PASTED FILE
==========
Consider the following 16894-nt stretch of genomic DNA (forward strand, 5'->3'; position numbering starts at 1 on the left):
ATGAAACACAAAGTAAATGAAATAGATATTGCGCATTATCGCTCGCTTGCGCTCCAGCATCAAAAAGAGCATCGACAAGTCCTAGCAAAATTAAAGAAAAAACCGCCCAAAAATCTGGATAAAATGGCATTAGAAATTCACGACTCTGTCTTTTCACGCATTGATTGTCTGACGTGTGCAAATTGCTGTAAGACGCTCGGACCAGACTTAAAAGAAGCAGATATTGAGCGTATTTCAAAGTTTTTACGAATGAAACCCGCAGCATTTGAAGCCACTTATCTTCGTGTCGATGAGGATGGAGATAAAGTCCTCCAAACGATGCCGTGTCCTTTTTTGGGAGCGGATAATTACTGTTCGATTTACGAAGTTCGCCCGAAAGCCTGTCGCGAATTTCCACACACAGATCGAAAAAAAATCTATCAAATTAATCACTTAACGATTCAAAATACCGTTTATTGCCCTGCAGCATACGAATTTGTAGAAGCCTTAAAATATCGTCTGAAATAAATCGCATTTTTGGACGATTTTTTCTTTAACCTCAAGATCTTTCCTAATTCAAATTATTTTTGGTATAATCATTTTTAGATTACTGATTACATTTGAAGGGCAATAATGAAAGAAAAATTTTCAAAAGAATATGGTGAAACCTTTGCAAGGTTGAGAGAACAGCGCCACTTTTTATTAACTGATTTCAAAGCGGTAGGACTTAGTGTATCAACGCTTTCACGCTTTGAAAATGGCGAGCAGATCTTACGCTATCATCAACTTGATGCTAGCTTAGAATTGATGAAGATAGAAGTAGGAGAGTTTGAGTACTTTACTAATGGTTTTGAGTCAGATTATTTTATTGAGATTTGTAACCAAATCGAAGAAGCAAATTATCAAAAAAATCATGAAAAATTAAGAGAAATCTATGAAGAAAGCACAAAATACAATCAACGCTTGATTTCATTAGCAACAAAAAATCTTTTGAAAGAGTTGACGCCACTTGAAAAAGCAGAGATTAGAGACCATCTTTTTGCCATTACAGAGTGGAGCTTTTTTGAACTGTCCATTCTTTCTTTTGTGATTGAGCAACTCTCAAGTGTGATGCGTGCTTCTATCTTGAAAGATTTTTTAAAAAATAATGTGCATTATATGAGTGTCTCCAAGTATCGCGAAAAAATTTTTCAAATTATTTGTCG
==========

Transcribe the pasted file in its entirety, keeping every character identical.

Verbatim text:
Consider the following 16894-nt stretch of genomic DNA (forward strand, 5'->3'; position numbering starts at 1 on the left):
ATGAAACACAAAGTAAATGAAATAGATATTGCGCATTATCGCTCGCTTGCGCTCCAGCATCAAAAAGAGCATCGACAAGTCCTAGCAAAATTAAAGAAAAAACCGCCCAAAAATCTGGATAAAATGGCATTAGAAATTCACGACTCTGTCTTTTCACGCATTGATTGTCTGACGTGTGCAAATTGCTGTAAGACGCTCGGACCAGACTTAAAAGAAGCAGATATTGAGCGTATTTCAAAGTTTTTACGAATGAAACCCGCAGCATTTGAAGCCACTTATCTTCGTGTCGATGAGGATGGAGATAAAGTCCTCCAAACGATGCCGTGTCCTTTTTTGGGAGCGGATAATTACTGTTCGATTTACGAAGTTCGCCCGAAAGCCTGTCGCGAATTTCCACACACAGATCGAAAAAAAATCTATCAAATTAATCACTTAACGATTCAAAATACCGTTTATTGCCCTGCAGCATACGAATTTGTAGAAGCCTTAAAATATCGTCTGAAATAAATCGCATTTTTGGACGATTTTTTCTTTAACCTCAAGATCTTTCCTAATTCAAATTATTTTTGGTATAATCATTTTTAGATTACTGATTACATTTGAAGGGCAATAATGAAAGAAAAATTTTCAAAAGAATATGGTGAAACCTTTGCAAGGTTGAGAGAACAGCGCCACTTTTTATTAACTGATTTCAAAGCGGTAGGACTTAGTGTATCAACGCTTTCACGCTTTGAAAATGGCGAGCAGATCTTACGCTATCATCAACTTGATGCTAGCTTAGAATTGATGAAGATAGAAGTAGGAGAGTTTGAGTACTTTACTAATGGTTTTGAGTCAGATTATTTTATTGAGATTTGTAACCAAATCGAAGAAGCAAATTATCAAAAAAATCATGAAAAATTAAGAGAAATCTATGAAGAAAGCACAAAATACAATCAACGCTTGATTTCATTAGCAACAAAAAATCTTTTGAAAGAGTTGACGCCACTTGAAAAAGCAGAGATTAGAGACCATCTTTTTGCCATTACAGAGTGGAGCTTTTTTGAACTGTCCATTCTTTCTTTTGTGATTGAGCAACTCTCAAGTGTGATGCGTGCTTCTATCTTGAAAGATTTTTTAAAAAATAATGTGCATTATATGAGTGTCTCCAAGTATCGCGAAAAAATTTTTCAAATTATTTGTCG